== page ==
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Physical Conditioning for Mental Toughness in Self-Defense

My recent self-defense tip, titled Physical Conditioning for Mental Toughness in Self-Defense—Part II, may be of interest to athletes in combat sports so I post it here.

This tip continues the subject of tip number 54. In that tip a video shows conditioning drills for self-defense. Those conditioning drills are OK, but they could be made more effective for developing mental toughness for fighting, without taking much more energy or time.

All that needs to be added to them is a little pain, not a big pain—distracting but not destroying. So, a stinging belt slap is good, but a bruising, heavy hand slap is not. Such pain can be added to simple conditioning exercises, not just to the fighting-specific drills as seen in the movie. Remember: Injuries impair, not improve. The desired reaction to such pain is no reaction—no startle reflex, no change in movement, no grimace. On a deeper level this tool develops what in Japanese martial arts is called fudoshin—the immovable or imperturbable mind. Observe the fighters if you are an instructor, or observe your training partner if you are a fighter. If you see a wrong reaction, it means that this training tool is too strong for them at this time. Frequency of application also matters.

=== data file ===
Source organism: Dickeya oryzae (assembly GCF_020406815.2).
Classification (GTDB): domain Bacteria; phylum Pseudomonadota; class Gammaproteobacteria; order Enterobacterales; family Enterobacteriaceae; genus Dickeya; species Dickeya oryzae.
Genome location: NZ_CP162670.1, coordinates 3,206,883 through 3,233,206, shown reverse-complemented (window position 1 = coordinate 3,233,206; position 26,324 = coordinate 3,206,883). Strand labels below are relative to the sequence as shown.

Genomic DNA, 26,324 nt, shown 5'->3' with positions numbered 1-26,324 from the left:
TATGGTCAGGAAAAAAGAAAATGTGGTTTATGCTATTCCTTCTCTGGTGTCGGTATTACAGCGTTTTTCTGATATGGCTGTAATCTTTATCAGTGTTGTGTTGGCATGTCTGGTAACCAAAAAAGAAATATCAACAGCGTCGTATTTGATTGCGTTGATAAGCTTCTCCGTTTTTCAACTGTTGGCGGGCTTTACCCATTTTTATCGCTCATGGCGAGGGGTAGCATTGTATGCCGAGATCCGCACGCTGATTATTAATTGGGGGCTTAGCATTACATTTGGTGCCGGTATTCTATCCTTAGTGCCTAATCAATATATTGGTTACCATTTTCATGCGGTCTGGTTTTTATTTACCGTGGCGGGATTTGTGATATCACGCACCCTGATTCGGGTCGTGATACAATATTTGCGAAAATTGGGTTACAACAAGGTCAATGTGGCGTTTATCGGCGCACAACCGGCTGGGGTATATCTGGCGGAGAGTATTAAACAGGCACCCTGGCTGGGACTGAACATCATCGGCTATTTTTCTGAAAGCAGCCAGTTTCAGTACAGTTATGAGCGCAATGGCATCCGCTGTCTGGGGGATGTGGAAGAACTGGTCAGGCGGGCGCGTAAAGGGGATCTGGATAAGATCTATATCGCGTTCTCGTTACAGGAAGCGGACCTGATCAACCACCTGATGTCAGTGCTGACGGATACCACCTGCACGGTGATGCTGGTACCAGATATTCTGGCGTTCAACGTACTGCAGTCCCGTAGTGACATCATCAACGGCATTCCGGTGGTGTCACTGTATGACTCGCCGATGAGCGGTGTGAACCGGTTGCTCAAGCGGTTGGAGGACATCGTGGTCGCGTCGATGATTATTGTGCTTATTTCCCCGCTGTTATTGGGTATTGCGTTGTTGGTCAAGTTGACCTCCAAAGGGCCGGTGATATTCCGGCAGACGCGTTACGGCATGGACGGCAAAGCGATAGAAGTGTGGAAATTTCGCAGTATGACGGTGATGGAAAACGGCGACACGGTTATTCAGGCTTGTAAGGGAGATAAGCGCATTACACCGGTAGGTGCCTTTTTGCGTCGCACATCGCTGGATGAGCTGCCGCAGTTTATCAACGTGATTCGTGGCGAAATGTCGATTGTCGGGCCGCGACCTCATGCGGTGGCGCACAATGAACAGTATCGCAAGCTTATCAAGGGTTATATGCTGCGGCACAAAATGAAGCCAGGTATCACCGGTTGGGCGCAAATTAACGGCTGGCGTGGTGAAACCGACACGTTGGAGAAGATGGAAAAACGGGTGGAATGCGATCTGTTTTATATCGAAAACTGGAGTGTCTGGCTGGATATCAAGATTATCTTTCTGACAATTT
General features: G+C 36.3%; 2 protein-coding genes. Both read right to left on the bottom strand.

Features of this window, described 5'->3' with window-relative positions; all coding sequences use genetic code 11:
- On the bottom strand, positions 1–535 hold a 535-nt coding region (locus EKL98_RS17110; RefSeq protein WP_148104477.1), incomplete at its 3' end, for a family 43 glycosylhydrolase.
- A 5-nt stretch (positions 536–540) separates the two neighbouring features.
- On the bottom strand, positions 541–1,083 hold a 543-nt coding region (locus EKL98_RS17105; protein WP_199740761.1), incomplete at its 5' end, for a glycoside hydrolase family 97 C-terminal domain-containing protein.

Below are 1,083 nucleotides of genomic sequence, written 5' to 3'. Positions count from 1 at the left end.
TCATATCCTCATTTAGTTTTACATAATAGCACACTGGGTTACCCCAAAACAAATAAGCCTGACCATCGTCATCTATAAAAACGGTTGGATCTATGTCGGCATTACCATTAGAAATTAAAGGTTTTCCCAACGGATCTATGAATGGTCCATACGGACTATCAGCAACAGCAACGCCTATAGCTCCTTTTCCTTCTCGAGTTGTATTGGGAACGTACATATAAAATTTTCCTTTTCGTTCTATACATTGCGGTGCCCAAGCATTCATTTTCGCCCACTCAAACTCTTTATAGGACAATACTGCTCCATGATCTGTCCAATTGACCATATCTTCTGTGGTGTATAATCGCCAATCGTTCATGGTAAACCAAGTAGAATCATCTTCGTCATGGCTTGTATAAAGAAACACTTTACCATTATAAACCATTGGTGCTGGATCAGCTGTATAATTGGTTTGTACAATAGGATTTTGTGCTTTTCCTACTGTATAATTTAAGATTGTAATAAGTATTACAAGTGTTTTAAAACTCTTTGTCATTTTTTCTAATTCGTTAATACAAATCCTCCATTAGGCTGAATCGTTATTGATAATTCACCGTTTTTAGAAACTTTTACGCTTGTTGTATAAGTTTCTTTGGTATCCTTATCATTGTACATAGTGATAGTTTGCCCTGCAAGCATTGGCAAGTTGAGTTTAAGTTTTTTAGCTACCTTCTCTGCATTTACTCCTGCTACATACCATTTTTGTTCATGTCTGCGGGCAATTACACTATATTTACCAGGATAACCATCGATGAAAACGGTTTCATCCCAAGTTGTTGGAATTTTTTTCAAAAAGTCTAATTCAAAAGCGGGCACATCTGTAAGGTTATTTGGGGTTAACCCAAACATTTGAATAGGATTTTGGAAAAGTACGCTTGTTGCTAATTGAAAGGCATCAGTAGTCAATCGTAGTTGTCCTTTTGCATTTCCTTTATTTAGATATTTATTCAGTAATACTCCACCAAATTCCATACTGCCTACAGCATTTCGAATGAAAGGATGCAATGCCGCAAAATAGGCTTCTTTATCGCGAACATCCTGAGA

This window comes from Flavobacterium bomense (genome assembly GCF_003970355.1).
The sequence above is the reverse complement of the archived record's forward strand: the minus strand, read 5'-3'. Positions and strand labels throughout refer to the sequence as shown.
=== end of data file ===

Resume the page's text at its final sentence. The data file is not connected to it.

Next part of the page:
I have said enough. I have given enough of a hint for intelligent people to figure out how to apply the right kind of pain in combat conditioning.

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